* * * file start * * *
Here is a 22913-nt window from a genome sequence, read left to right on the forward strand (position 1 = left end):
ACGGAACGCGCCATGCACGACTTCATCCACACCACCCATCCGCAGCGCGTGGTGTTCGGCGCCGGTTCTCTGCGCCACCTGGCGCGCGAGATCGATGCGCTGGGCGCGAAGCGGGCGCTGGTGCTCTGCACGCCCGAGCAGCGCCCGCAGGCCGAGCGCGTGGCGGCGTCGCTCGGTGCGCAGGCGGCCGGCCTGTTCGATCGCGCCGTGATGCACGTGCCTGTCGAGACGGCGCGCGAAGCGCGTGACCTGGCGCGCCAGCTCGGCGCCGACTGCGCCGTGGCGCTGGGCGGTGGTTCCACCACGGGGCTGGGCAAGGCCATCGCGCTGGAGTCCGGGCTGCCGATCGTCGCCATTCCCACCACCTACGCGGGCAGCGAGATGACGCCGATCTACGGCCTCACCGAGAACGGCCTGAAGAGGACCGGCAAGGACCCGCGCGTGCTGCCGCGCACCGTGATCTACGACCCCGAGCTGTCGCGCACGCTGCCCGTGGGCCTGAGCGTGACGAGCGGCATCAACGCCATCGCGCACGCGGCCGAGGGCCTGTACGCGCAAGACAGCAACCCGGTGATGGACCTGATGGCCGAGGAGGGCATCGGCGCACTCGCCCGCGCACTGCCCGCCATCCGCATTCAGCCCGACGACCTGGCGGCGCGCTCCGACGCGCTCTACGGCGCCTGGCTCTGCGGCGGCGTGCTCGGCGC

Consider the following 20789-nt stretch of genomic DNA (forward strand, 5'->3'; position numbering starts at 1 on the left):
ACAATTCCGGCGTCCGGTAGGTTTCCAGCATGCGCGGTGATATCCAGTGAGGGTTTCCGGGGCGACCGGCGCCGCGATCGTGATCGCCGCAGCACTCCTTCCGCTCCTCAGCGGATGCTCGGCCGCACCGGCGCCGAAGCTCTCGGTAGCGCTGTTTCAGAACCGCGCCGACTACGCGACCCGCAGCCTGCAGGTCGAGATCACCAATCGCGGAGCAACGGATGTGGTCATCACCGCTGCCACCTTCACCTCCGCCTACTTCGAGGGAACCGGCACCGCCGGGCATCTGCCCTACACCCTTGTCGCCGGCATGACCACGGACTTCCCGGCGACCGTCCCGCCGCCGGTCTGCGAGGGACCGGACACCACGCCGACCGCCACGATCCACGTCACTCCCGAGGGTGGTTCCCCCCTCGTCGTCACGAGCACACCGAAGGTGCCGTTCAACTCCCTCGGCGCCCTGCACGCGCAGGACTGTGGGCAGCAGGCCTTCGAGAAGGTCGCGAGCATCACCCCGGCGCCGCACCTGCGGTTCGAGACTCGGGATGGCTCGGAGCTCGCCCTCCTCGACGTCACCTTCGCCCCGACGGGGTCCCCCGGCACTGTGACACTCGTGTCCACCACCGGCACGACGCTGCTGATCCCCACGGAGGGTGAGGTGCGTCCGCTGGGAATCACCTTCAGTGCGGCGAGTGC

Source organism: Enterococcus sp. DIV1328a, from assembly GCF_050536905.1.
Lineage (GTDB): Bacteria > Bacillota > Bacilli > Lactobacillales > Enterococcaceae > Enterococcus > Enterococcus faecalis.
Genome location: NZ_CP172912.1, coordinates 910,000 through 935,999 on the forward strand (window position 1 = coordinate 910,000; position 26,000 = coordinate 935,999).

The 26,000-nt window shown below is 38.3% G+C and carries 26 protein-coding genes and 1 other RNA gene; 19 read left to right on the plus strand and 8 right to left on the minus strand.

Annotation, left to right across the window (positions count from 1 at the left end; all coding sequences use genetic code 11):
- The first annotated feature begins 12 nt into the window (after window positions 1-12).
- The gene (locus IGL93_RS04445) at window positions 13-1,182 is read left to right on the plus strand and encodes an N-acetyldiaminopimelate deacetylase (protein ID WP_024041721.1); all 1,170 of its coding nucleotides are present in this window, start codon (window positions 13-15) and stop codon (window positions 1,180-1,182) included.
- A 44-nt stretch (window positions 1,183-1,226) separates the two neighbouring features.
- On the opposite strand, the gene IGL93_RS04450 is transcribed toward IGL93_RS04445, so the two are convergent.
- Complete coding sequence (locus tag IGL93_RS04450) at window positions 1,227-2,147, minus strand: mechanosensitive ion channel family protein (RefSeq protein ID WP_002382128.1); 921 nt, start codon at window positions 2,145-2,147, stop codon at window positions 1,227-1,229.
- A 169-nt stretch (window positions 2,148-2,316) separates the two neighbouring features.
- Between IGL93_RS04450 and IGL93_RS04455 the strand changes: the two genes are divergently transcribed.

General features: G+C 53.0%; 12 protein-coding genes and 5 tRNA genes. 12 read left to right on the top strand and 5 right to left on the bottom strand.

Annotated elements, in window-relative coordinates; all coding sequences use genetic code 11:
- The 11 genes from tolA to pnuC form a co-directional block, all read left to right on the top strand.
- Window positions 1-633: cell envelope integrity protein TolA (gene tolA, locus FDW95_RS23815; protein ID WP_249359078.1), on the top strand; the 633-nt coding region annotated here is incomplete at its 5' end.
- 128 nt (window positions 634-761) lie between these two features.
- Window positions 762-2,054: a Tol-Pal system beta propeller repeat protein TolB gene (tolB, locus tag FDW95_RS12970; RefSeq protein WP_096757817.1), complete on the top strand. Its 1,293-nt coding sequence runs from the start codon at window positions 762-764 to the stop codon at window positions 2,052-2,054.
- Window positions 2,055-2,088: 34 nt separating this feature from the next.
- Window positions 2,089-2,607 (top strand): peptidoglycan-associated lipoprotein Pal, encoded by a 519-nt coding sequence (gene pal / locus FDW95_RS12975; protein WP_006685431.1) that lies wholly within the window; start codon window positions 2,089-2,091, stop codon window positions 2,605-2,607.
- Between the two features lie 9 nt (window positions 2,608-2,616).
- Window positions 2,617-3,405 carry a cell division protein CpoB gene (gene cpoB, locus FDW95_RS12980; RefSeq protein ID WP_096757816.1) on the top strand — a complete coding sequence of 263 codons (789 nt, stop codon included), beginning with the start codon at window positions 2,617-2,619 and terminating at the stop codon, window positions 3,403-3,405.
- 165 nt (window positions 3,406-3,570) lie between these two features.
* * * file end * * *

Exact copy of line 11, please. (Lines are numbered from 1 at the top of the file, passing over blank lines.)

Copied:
- The gene (locus IGL93_RS04445) at window positions 13-1,182 is read left to right on the plus strand and encodes an N-acetyldiaminopimelate deacetylase (protein ID WP_024041721.1); all 1,170 of its coding nucleotides are present in this window, start codon (window positions 13-15) and stop codon (window positions 1,180-1,182) included.